Back in September of 2008, the credit markets began to seize when news that Lehman Brothers had lost access to its credit lines and thereby would be forced to close shop made the headlines. The normal operation of the capital markets depends on the availability and circulation of credit. Banks frequently require short-term funds to cover obligations for overnight up to a few months when there is not enough cash on hand to cover liabilities or they are unable to liquidate positions to raise the necessary capital. Normally, it isn’t difficult to raise this capital through the open market at very low cost; but when there is a risk of falling short of mandated reserves, banks will generally hold cash rather than lend it out. For those that come up short, such a situation can spell a quick end.
These are the financial dynamics that we need to watch for now. We are already seeing the signs of real trouble building up. The most pressing concerns are still across the Atlantic as European banks are attempting to cut their holdings in Euro Zone government debt to shore up their balance sheets and meet reserve ratios that have been pushed up to 9 percent by regulators and have to be met by the middle of next year. Yet, we are seeing the strain spread to the US and the rest of the world. Gauging the global strain, the demand from European banks for funds in the US (struggling to find it in the EU), the Fed reported today that its swap lines to the region rose to $2.25 billion. Domestically, the Libor-Overnight Index Spread (a favored gauge for the cost of short-term money) rose to its highest since June of 2009. The kindling has been stacked. If there is a spark - like an influential bank failing (perhaps on the same level as MF Global) – credit markets could freeze and leverage dollar liquidity.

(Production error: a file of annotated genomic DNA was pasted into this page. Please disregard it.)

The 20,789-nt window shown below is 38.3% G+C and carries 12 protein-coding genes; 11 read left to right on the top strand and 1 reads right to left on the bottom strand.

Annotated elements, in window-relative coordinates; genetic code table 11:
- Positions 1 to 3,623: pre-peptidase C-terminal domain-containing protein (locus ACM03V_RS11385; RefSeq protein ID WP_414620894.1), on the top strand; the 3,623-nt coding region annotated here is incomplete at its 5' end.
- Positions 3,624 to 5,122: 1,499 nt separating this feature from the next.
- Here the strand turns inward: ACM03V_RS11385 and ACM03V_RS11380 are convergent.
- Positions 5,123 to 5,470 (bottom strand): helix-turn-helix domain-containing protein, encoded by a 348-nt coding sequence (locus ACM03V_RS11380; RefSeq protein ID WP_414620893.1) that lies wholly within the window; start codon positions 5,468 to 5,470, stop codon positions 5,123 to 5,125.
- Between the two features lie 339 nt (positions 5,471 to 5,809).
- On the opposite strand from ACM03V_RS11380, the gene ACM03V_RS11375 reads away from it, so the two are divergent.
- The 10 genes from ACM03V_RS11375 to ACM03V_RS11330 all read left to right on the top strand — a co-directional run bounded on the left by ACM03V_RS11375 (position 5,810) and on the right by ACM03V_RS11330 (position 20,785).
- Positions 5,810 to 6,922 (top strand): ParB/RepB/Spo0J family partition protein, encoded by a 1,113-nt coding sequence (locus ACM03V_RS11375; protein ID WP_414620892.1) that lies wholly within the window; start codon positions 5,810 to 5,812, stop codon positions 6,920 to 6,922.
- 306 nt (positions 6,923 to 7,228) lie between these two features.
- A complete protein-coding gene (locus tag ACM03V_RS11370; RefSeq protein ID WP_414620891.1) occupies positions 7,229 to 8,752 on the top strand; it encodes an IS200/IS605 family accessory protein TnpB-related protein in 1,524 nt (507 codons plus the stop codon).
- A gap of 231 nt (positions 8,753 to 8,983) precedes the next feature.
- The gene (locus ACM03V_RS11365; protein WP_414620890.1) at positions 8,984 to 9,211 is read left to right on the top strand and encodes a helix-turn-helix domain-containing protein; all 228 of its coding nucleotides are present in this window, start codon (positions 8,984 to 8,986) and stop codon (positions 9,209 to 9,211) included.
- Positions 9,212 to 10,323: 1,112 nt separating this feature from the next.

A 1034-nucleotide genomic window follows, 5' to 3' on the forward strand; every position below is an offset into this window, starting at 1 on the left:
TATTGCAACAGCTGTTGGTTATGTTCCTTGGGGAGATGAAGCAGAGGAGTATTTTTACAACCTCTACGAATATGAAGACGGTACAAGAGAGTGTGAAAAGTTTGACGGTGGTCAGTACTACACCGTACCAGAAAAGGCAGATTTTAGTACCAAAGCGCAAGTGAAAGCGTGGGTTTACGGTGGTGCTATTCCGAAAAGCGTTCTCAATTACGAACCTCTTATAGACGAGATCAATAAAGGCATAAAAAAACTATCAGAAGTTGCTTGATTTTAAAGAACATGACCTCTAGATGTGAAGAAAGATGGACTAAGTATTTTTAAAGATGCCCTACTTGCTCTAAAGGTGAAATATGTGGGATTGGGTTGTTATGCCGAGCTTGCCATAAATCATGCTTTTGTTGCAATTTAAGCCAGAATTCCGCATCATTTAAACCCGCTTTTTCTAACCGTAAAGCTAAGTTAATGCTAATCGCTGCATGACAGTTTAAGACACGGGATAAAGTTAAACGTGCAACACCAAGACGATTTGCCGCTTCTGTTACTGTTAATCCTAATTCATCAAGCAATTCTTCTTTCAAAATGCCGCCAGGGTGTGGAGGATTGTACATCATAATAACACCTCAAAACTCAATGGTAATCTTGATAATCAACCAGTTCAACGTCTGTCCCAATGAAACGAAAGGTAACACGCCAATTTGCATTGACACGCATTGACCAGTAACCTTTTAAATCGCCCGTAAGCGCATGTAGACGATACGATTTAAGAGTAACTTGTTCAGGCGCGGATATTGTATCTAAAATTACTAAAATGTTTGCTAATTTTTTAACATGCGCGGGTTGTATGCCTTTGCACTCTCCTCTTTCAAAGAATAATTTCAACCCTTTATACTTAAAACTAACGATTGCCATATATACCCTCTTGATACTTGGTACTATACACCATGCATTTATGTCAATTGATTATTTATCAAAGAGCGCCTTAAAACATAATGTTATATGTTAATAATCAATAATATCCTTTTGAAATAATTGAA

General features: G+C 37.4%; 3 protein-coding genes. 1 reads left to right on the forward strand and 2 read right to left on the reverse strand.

Friday, November 18, 2011
Will the Dollar Rally?
From Daily FX:
Posted by Unknown at 7:25:00 AM